Cutting down the number of cigarettes smoked each day is a common strategy used by smokers to reduce harm, to move towards quitting, or to save money.61-64 However, research shows no noticeable improvement in health outcomes or lifespan among smokers who are able to cut down on a long-term basis.4, 65-67 This is largely because smokers primarily seek a consistent level of nicotine. Those who cut down therefore tend to smoke the remaining cigarettes harder by taking more and larger puffs, and holding each puff longer. Thus they do not reduce their intake of toxins as much as the reduction in the number of cigarettes suggests.62, 68 For a detailed discussion on smoking reduction, see Chapter 18, Section 18.3.


7.1.11 Health problems that may be temporarily exacerbated by quitting

While there is no question of the overall long-term benefits of cessation, quitting is associated with a number of bothersome short-term problems such as mouth ulcers and cold symptoms, weight gain and constipation.22 Mouth ulcers and colds

There is evidence that smokers and users of smokeless tobacco are less likely to develop aphthous stomatitis (common mouth ulcers). Individuals commonly report a short-term increase in mouth ulcers and cold symptoms on quitting smoking.69 Diabetes

People with diabetes who quit smoking have a lower risk of death and cardiovascular events compared with those who continue to smoke.70 However, recent research has shown while quitting generally decreased the risk of diabetes overall, smoking cessation is associated with an increased risk and deterioration in blood glucose control in the first 2–3 years of abstinence.71, 72 Smoking cessation can cause weight gain and can be associated with diabetes or obesity onset,73, 74 however results of research to date are mixed regarding the overall relationship between quitting and diabetes.75 It is important that quit attempts are accompanied by preparation, extra care, and careful monitoring to keep the person’s blood glucose well controlled during this time.71, 76 Quitting and weight gain

While smoking cessation usually results in some level of weight gain, there is disagreement about the extent and how long it lasts.

Smokers’ average weight is about 3 to 4 kg less than that of non-smokers.77, 78 Smoking appears to attenuate weight gain over time, in part due to increasing metabolic rate.29, 78 The difference in weight between smokers and non-smokers is more marked in older long-term smokers while the average weight of younger smokers is similar.29, 79-81 The weight difference, however, is further complicated by the finding that despite their lower weight and body mass index (BMI), smokers have a greater waist-to-hip ratio than non-smokers. Increased waist circumference is a stronger predictor of cardiovascular disease than BMI.82

When smokers quit, the majority experience some weight gain.1 Estimates of weight gain associated with cessation vary depending on the sample, study design and follow-up period.83 Most excess weight gain occurs in the first year after cessation, after which the rate of weight gain slows.78, 79, 84-88 One study found that increase in body weight may continue for longer.89 Estimates of the mean weight gain in people continuously abstinent for a year are about 5 to 6 kg.85-88 Results from a 2015 meta-analysis showed that on average, quitters gained 4.1 kg and continuing smokers gained 1.47 kg over an average of 5.15 years follow-up.90 Individual experience of weight change after quitting is quite broad, ranging from weight loss to a minority gaining over 10 kg.79, 86, 88, 91-94 Increase in waist circumference per kilogram gained is smaller in people who quit than in continuing smokers, indicating that recent ex-smokers gain less visceral fat.92, 95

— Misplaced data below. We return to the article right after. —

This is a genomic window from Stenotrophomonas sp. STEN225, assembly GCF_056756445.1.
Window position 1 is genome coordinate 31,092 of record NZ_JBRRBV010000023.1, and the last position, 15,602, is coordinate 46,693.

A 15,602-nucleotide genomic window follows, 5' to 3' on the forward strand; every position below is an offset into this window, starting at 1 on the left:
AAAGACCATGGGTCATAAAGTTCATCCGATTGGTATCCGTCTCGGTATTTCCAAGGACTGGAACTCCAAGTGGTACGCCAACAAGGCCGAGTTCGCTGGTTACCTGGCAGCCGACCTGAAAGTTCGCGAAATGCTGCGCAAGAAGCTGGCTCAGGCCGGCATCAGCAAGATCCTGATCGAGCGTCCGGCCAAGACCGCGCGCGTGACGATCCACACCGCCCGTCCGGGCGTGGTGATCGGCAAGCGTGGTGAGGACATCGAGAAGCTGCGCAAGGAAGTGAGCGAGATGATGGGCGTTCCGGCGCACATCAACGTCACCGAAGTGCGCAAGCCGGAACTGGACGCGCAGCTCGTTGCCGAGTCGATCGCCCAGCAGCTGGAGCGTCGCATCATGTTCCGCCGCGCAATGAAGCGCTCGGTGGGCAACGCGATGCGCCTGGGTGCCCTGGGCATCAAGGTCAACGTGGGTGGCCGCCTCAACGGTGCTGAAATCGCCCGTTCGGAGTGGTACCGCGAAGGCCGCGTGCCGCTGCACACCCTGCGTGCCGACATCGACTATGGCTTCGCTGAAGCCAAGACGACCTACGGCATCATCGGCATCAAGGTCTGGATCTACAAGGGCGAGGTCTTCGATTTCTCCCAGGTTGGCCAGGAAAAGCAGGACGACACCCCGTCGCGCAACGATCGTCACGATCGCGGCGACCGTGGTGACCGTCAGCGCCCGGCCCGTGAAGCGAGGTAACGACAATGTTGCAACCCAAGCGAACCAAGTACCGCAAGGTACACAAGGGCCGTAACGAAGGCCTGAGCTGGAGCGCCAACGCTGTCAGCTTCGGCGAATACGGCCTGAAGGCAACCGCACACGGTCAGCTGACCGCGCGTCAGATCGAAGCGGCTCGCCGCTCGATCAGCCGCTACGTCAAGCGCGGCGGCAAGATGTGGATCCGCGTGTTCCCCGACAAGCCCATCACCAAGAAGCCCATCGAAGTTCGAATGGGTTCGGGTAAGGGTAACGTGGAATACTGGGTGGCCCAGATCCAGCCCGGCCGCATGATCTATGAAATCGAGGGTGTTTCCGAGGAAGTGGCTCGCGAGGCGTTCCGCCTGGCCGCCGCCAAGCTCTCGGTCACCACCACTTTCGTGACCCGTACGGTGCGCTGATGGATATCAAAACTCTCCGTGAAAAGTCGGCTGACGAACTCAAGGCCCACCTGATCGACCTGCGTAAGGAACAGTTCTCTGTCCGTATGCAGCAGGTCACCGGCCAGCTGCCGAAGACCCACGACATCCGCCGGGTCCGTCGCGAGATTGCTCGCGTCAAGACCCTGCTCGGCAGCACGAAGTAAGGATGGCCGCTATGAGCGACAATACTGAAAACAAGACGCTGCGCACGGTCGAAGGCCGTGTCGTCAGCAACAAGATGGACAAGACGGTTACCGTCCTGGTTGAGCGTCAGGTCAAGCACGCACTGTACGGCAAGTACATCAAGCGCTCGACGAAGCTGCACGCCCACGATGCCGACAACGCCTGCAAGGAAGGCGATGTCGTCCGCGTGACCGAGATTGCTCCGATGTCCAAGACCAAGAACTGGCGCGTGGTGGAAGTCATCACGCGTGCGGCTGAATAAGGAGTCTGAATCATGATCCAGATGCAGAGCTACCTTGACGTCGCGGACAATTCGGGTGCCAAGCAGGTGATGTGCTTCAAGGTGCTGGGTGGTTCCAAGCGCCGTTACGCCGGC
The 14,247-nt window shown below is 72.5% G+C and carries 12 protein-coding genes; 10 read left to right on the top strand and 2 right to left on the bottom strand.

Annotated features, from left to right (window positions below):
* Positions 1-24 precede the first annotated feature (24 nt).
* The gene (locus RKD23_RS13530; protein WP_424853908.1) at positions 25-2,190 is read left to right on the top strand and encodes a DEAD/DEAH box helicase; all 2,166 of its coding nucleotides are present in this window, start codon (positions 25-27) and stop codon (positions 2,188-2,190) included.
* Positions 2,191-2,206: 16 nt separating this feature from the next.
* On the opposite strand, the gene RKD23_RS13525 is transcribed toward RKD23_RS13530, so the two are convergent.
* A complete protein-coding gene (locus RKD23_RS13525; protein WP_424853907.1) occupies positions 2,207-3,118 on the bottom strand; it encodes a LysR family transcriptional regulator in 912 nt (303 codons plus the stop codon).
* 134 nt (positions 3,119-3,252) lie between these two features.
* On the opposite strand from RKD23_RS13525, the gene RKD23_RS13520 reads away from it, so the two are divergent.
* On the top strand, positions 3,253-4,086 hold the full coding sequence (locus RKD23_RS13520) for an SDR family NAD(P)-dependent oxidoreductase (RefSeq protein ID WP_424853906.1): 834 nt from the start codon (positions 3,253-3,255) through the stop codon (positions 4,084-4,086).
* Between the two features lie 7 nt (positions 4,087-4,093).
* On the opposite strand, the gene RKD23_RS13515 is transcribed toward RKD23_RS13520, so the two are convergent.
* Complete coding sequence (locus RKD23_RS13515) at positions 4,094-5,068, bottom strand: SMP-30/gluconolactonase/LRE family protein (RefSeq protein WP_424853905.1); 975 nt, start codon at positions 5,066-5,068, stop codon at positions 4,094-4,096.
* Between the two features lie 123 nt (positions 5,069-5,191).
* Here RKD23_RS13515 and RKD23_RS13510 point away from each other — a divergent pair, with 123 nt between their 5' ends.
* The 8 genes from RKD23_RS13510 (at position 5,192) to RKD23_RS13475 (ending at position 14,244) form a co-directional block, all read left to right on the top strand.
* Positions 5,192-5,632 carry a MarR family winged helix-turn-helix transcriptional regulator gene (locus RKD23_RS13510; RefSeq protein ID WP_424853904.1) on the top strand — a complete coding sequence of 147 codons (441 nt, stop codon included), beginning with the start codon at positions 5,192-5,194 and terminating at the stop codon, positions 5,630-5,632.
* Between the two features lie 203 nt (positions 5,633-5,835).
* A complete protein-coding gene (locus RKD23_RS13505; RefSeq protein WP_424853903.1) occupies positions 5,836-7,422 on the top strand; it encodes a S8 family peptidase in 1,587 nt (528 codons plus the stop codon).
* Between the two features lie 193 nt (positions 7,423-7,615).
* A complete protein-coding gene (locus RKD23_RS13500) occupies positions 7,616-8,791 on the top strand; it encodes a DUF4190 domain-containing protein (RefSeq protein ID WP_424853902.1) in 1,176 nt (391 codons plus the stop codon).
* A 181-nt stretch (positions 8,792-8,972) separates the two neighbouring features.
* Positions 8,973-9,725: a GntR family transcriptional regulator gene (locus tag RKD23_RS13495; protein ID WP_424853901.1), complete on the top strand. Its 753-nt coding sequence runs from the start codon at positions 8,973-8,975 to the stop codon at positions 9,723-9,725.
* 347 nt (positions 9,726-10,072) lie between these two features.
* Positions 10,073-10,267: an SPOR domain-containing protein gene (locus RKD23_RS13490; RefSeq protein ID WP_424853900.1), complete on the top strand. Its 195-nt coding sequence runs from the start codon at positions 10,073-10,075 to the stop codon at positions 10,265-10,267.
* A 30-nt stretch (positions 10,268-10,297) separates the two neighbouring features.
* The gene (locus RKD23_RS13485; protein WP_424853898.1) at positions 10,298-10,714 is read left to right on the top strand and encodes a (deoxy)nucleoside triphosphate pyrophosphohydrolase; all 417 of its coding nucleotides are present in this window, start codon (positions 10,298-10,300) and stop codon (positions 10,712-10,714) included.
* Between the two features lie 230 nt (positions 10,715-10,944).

Limited research suggests that some of the weight gained during the first few years after quitting may be lost with continued abstinence,96, 97 however more research is needed to resolve this issue.98 Large cross-sectional studies show that long-term former smokers have a mean waist-to-hip ratio and a mean BMI similar to or approaching that of people who have never smoked.82, 91 94, 99 Research in New Zealand that followed a cohort of people from age 15 to 38 concluded that on average, quitters do not experience greater weight gain than never-smokers.100

Reasons for the association between smoking cessation and weight gain are not fully understood. Predictors of weight gain include younger age, lower socio-economic status and heavier smoking, with some influence of underlying genetic factors.84 Weight gain after smoking cessation is related to a transient increase in food intake,101 changes in metabolic rate,102 and minimal physical activity.103, 104 There is some evidence that smoking and obesity are independently associated with specific food cravings and mood states.105 Smokers who have a higher BMI also experience more weight gain after quitting.106, 107 A person’s gender may also influence post-cessation weight gain. One study found that among light smokers, men gained more weight on average than women one year after quitting, while the opposite was observed among heavy smokers. Young women who were heavy smokers had the highest risk of weight gain after quitting.108

The health benefits of smoking cessation far outweigh the health risk from extra body weight, unless the weight gain is extraordinarily large.1 Even in cases of significant post-cessation weight gain and/or high prevalence of obesity, diabetes, and hypertension, sustained tobacco abstinence appears to substantially reduce cardiovascular risk.74, 109-111 The risk of death is smaller in overweight or obese ex-smokers than in normal-weight smokers.112 One study concluded that cessation related weight gain may actually be beneficial, as it is associated with increased muscle mass, muscle strength, and bone density.113  Nonetheless, fear of weight gain is a significant factor in discouraging quitting and provoking relapse in smokers.84, 114-122 Pharmacological treatment with medications such as nicotine replacement therapy and varenicline may be useful to suppress weight gain during smoking cessation.123, 124 (See Chapter 3, Section 3.29 for further information on the health effects of smoking in conjunction with and compared with those associated with obesity, and Section 7.8.5 for further information on managing weight gain.) Mental health problems

Many smokers appear to have an increase in depressed mood and associated negative affect as part of nicotine withdrawal, but for the majority of people who quit this is temporary.77, 125 A common belief is that smoking cessation will exacerbate mental illness.126 However, recent evidence suggests that the reverse is true; quitting smoking for at least six weeks actually improves mental health, mood, and quality of life, both among the general population and among people with a psychiatric disorder.53 (See Section 9A.3)